by Conrad Weisert
October 26, 2013
© 2013 Information Disciplines, Inc.
By coincidence Chicago area computing professionals heard two presentations this month that cited the highly "advanced" Swedish warship Vasa that sank in Stockholm harbor in 1628 just minutes into its maiden voyage.
As far as we know, Scott Meyers and Philip Armour didn't confer on this; they came up with the Vasa analogy independently, but it's an apt one. Those who are acquainted with the Vasa story find this a fairly obvious comparison. It's likely, therefore, that the Vasa will turn up regularly in future discussions of software project management.
I have visited the Vasa exhibit and recommend it to any visitor to Scandinavia. In order to preserve the wood, which was immersed in salt water for centuries, the exhibit hall is kept extremely humid, so dress accordingly. —CW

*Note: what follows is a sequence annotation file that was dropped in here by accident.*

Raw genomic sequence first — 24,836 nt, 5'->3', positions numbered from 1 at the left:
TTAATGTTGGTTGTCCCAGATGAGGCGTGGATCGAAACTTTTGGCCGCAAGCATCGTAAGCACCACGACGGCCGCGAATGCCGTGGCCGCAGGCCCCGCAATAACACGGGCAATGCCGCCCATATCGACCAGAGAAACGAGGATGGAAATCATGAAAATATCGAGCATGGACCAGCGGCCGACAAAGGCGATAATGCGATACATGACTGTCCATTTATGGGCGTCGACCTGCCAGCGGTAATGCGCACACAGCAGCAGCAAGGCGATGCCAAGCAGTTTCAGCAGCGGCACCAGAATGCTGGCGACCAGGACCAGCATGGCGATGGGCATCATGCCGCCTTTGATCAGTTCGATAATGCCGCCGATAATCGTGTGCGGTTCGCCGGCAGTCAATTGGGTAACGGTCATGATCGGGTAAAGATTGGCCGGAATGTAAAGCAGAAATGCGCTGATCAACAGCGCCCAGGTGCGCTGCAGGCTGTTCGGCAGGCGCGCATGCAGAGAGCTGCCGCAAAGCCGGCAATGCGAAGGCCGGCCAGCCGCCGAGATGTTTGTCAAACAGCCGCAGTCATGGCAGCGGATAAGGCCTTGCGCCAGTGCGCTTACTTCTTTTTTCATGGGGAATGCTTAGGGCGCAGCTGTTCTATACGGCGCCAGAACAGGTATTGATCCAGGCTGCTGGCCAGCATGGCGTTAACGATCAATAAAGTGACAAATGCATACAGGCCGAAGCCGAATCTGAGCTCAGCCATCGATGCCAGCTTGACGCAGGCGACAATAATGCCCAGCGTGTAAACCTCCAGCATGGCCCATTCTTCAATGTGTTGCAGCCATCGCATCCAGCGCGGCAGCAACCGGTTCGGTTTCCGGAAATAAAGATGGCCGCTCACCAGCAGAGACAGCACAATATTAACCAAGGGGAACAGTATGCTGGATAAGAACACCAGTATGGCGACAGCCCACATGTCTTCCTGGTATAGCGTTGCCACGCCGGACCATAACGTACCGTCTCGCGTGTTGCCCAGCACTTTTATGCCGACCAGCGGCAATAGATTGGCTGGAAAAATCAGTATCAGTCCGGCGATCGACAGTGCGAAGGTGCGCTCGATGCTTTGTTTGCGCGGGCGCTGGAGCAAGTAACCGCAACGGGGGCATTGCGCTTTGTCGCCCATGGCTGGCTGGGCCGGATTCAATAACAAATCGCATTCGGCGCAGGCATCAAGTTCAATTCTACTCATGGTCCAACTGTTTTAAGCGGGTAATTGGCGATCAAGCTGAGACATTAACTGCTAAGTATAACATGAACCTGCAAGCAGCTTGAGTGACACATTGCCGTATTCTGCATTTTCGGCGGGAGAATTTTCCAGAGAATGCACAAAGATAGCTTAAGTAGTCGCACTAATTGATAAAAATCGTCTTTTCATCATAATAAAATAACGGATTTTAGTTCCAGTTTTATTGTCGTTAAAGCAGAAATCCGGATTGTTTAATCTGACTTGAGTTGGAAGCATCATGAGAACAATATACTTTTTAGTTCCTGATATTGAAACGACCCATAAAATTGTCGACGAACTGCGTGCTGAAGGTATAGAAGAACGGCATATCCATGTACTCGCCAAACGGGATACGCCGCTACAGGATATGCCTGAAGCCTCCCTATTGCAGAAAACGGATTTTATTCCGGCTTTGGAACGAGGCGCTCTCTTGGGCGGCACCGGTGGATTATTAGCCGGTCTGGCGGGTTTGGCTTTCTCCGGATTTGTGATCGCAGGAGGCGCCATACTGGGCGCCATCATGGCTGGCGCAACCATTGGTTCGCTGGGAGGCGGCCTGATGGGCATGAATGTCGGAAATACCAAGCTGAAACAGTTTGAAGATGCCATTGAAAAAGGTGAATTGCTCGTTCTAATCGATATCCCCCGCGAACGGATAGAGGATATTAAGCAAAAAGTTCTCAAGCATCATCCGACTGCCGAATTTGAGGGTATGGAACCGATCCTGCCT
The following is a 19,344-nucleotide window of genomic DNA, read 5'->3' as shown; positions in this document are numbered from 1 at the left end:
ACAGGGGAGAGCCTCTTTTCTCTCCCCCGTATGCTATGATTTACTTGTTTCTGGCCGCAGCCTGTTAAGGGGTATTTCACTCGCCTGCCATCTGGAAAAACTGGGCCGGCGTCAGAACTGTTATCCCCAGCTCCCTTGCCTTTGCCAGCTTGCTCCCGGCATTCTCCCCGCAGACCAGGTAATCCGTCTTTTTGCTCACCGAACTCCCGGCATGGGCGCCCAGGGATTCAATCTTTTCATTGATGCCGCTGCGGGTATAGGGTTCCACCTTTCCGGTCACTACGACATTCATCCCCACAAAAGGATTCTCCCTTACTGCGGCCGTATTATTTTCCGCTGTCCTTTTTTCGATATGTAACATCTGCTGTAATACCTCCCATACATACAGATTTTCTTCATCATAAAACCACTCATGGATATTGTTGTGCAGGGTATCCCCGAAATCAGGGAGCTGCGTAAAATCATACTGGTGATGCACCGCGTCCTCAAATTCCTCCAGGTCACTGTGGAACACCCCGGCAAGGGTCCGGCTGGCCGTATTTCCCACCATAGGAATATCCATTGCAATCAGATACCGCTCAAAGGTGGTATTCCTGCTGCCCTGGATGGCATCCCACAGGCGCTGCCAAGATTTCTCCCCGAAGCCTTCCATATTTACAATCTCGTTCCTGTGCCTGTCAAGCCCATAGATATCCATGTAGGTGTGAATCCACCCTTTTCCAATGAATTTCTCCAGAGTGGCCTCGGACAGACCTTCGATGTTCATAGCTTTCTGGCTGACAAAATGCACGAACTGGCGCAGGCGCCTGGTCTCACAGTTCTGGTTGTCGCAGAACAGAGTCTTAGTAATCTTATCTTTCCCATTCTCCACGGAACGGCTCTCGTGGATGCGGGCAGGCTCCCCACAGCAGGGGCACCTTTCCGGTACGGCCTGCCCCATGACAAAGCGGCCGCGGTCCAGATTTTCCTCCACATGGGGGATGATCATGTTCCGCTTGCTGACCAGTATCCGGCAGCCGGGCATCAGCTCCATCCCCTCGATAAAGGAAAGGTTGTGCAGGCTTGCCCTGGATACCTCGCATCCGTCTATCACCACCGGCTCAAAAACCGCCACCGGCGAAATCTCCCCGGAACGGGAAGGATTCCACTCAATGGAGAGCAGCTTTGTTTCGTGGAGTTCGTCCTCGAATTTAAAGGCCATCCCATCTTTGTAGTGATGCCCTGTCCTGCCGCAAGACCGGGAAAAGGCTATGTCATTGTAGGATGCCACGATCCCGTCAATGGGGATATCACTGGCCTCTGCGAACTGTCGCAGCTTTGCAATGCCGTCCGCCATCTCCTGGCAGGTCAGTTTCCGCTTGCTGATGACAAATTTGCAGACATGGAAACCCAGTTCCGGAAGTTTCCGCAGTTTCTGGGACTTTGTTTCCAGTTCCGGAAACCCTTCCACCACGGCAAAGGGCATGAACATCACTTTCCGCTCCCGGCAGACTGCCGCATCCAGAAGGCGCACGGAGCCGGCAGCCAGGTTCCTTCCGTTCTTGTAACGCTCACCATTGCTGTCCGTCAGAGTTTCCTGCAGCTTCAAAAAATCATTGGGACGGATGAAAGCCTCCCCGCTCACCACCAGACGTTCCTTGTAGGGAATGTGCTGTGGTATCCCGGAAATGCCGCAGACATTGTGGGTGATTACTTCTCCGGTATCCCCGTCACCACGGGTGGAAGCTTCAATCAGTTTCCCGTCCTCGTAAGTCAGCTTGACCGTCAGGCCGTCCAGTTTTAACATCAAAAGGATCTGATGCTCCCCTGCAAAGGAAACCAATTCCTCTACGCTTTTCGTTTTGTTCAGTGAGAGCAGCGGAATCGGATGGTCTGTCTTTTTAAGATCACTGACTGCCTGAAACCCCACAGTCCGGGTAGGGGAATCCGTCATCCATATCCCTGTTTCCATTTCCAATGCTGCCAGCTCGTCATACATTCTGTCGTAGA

Clarification from a ReaderFrom: James Kanze <firstname.lastname@example.org>
Subject: Re: New in November
Date: November 17, 2013 12:24:30 PM CST
To: Conrad Weisert
Concerning the Wasa (or Vasa):
Stroustrup used this story to argue against extensions to C++ at least as early as 1992 and it's familiar to anyone who's been involved in the C++ standardization effort. (For some reason, it seems to have been forgotten in the C++ standardization committee today.)—James
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Last modified October 27, 2013